Download This Special Report

Sunday, July 30, 2006

Computer Business Microsoft Revamps PCs

Recently computer business Microsoft announced plans to focus more on the design aspects of its PCs. Spokespeople for the company, possibly in response to the stress on design of rival computer business Apple, Inc. state that they will be offering enhanced color options, a sleeker and more aesthetically pleasing look and other features in order to get people to change their perspective on the typically business-oriented PC.

The computer business has hired a team of 20 designers to work on the new computers for the past 18 months to create a new image for the machines running Microsoft’s next operating system, Windows Vista. Microsoft hopes that the slick new design will help users overlook some of the problems Vista has experienced prior to its release. The operating system will finally reach consumers in January of 2007, many years behind schedule and without a lot of the features it was supposed to sport. The launch of the new product will be a major event in the computer business.

While Microsoft has been redesigning its hardware for many years and has created such innovative and popular designs as the Xbox game console and others, the transformation of the PC is a new level. This redesign marks a change in the computer business and the world of PCs that was once divided into companies that make important software and the other companies that run the low-end machines that ran the software.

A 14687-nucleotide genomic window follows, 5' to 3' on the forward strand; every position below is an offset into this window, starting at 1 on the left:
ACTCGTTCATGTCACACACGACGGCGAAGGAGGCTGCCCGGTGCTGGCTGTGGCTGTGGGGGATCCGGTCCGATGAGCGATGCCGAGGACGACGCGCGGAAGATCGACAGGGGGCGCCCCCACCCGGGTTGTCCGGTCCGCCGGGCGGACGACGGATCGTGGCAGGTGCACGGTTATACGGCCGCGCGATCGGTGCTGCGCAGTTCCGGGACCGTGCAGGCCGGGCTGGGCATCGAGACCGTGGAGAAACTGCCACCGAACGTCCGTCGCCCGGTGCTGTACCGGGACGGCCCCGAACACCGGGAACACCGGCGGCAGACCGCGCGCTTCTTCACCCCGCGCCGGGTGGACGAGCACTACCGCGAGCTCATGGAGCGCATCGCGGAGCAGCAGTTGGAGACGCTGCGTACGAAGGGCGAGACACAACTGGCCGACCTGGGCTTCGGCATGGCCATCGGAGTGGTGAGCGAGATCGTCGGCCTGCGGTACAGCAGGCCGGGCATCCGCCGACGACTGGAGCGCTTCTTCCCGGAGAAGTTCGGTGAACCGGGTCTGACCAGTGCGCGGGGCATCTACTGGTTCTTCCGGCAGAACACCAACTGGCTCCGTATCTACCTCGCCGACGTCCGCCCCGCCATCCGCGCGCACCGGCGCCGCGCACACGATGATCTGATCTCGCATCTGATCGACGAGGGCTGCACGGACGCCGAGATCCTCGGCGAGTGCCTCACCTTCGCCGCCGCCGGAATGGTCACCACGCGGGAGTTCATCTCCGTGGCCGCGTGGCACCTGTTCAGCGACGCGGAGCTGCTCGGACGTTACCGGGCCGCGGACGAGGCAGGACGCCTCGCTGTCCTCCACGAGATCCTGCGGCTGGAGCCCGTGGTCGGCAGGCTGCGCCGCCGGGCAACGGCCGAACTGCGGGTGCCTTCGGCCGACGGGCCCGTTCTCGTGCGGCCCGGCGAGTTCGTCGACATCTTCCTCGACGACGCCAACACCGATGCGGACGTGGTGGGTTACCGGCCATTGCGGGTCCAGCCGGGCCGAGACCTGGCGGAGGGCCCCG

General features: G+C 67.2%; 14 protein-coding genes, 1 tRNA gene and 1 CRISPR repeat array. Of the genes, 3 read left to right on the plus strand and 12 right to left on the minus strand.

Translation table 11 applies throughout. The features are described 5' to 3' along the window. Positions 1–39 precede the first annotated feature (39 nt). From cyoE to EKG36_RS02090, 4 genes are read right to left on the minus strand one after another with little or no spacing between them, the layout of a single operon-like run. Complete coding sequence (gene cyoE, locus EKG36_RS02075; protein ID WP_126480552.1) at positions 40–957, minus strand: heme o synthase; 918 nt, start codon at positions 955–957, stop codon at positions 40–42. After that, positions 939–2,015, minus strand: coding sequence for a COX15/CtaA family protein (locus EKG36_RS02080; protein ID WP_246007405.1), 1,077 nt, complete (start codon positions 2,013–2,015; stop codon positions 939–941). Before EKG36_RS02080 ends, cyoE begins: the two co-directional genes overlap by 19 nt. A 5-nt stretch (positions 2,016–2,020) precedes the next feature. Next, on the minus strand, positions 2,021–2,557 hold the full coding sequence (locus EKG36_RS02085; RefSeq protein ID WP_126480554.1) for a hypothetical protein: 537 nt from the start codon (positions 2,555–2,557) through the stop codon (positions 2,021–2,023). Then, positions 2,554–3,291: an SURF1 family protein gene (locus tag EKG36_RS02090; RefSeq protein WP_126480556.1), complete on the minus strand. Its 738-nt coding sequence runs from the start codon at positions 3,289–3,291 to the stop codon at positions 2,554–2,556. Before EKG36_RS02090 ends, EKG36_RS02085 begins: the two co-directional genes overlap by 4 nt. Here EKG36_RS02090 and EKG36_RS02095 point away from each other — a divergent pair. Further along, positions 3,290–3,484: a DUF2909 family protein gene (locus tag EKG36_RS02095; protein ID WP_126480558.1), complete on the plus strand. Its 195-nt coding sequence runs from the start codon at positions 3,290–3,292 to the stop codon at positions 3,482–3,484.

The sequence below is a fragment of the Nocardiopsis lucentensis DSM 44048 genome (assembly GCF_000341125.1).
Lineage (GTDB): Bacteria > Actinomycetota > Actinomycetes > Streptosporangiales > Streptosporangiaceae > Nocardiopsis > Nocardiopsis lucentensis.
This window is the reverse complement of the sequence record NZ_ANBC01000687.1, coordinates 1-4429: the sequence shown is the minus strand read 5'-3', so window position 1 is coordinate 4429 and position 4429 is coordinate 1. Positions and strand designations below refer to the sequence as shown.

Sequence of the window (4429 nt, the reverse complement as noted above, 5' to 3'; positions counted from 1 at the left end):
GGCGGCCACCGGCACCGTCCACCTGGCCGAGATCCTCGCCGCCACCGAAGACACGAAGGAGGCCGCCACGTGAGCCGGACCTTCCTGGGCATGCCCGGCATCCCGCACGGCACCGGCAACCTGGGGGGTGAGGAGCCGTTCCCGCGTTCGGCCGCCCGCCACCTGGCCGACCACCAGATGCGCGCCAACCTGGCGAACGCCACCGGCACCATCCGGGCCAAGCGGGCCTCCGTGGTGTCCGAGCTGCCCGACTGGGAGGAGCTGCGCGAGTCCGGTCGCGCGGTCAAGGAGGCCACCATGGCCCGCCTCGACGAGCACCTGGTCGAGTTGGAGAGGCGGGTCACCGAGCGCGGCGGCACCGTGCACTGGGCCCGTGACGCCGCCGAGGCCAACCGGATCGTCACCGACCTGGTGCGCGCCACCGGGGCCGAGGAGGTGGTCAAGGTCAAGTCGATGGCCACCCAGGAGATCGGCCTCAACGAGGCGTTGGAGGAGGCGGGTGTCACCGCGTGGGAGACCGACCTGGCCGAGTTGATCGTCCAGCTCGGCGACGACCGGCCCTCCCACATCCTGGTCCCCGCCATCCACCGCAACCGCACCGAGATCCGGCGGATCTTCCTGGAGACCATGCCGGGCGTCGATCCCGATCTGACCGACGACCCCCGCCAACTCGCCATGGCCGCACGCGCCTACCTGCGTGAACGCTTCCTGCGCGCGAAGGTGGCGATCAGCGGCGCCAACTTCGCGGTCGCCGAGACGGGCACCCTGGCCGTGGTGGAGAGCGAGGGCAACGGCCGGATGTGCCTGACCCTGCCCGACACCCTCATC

In recent years, computer business Apple has led the industry with innovative design concepts, building a unified system for all its products, with the Mac and then the iPod. Though Apple still only sells one computer per 20 PCs, the iPod has revealed that consumers prefer a system that is uncomplicated.

The goal of the new Vista software and the new PCs is to bring together hardware design and aesthetics, which many are saying copies Apple’s motto. The computer business even plans to create a music system called Zune that will only work with its own Microsoft planned music services, much like the iPod works with the iTunes Music Store.

Microsoft is so far just using a soft sell with PC makers, but soon the computer business hopes to start selling on a larger scale, as soon as the designs are more complete and tested.

Blogged By: Joshua Feinberg